It's striking to note that already, well before Bentham, this same concern was manifested. It seems that one of the first models of this system of isolating visibility was put into practice in 1751 in the dormitories of the Military School in Paris. Each pupil there was assigned a glassed-in cell where he could be observed throughout the night without being able to have the slightest contact with his fellows or even with the domestics. There existed moreover a complicated contraption whose sole purpose was to ensure that the barber could cut each cadet's hair without physically touching him. The boy's head was passed through a sort of hatch, while his body remained behind a glass partition through which everything that occurred could be observed. Bentham relates that it was his brother who had the idea of the Panopticon while visiting the Military School . At all events the theme was in the air at the time. The installations built by Claude-Nicolas Ledoux, notably the salt plant which he constructed at Arc-et-Senans, serve to give the same effect of visibility but with an additional feature: there was a central observation-point which served as the focus of the exercise of power and, simultaneously, for the registration of knowledge. Anyway, even if the idea of the Panopticon antedates Bentham, it was he who truly formulated it- and baptised it. The very word 'Panopticon' seems crucial here, as designating the principle of a system. Thus Bentham didn't merely imagine an architectural design calculated to solve a specific problem, such as that of a prison, a school or a hospital. He proclaimed it as a veritable discovery, saying of it himself that it was 'Christopher Columbus's egg'. And indeed what Bentham proposed to the doctors, penologists, industrialists and educators was just what they had been looking for. He invented a technology of power designed to solve the problems of surveillance. One important point should be noted: Bentham thought and said that his optical system was the great innovation needed for the easy and effective exercise of power. It has in fact been widely e mployed since the end of the eighteenth century. But the procedures of power that are at work in modern societies are much more numerous, diverse and rich. It would be wrong to say that the principle of visibility governs all technologies of power used since the nineteenth century.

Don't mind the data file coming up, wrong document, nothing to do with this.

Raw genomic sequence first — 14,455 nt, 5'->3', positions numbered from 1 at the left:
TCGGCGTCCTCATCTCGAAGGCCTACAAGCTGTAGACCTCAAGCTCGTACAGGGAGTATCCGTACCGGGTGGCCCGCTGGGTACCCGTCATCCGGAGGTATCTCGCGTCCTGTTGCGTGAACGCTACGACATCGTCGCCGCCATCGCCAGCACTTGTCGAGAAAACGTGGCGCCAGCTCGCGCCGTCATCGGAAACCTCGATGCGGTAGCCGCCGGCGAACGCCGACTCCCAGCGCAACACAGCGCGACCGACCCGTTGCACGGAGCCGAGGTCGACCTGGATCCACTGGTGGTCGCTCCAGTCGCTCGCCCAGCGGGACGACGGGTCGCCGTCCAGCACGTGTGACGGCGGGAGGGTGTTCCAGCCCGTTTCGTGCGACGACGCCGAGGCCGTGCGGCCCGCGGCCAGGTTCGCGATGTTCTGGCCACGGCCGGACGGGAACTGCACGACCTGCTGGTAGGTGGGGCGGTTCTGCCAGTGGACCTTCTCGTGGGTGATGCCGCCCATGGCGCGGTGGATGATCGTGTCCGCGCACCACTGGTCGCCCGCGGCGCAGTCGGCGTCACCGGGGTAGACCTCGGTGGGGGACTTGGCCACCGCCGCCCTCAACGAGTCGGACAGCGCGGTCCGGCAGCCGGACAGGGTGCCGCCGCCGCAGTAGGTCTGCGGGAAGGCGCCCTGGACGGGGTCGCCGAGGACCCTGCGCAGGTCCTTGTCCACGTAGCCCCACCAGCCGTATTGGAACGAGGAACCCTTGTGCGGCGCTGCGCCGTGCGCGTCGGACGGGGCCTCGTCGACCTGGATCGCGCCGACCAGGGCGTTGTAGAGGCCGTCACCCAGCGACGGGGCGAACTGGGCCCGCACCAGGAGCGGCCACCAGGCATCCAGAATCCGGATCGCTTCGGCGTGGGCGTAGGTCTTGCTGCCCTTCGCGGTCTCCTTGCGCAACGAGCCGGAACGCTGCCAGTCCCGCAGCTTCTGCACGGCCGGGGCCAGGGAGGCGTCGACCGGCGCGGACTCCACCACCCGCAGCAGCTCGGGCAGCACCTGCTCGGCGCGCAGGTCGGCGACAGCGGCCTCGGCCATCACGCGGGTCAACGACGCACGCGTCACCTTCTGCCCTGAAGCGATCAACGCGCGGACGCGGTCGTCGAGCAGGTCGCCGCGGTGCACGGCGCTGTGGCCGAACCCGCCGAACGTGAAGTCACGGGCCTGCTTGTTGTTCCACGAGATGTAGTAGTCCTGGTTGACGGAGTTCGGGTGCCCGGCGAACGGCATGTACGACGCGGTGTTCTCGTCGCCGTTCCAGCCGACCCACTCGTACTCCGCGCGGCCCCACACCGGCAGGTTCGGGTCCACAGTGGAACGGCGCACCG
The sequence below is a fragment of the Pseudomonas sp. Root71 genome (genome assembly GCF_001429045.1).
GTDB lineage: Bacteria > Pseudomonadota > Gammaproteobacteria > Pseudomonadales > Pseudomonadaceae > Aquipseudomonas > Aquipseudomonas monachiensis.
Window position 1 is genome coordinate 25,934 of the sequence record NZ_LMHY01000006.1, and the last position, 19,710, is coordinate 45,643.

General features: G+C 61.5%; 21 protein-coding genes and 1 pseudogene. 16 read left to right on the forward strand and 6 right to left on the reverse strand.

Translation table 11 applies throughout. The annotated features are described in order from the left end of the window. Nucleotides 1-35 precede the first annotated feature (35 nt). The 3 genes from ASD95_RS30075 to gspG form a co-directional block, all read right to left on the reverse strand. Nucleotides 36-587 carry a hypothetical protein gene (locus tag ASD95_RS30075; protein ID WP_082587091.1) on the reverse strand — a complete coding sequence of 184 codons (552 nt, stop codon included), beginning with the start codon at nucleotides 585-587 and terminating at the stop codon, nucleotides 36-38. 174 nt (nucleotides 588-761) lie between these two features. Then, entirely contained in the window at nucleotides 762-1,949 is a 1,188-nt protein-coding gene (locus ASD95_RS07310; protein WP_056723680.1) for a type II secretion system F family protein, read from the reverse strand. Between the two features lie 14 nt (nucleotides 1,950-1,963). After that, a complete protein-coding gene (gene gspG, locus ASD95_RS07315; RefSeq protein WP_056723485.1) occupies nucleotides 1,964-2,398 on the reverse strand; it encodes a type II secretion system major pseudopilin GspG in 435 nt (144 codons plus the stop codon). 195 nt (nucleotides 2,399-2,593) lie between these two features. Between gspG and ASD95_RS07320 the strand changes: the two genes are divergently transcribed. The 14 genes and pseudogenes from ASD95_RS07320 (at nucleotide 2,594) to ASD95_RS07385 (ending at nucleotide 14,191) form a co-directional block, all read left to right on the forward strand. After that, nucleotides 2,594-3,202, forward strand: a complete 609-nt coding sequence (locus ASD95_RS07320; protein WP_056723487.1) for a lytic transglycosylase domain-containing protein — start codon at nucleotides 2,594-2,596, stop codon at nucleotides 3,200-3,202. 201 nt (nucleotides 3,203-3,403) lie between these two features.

PERROT: So the key was architecture! Indeed, what of architecture as a mode of political organisation? For after all, in this eighteenth-century current of thought everything is spatial, on the material as well as the mental level.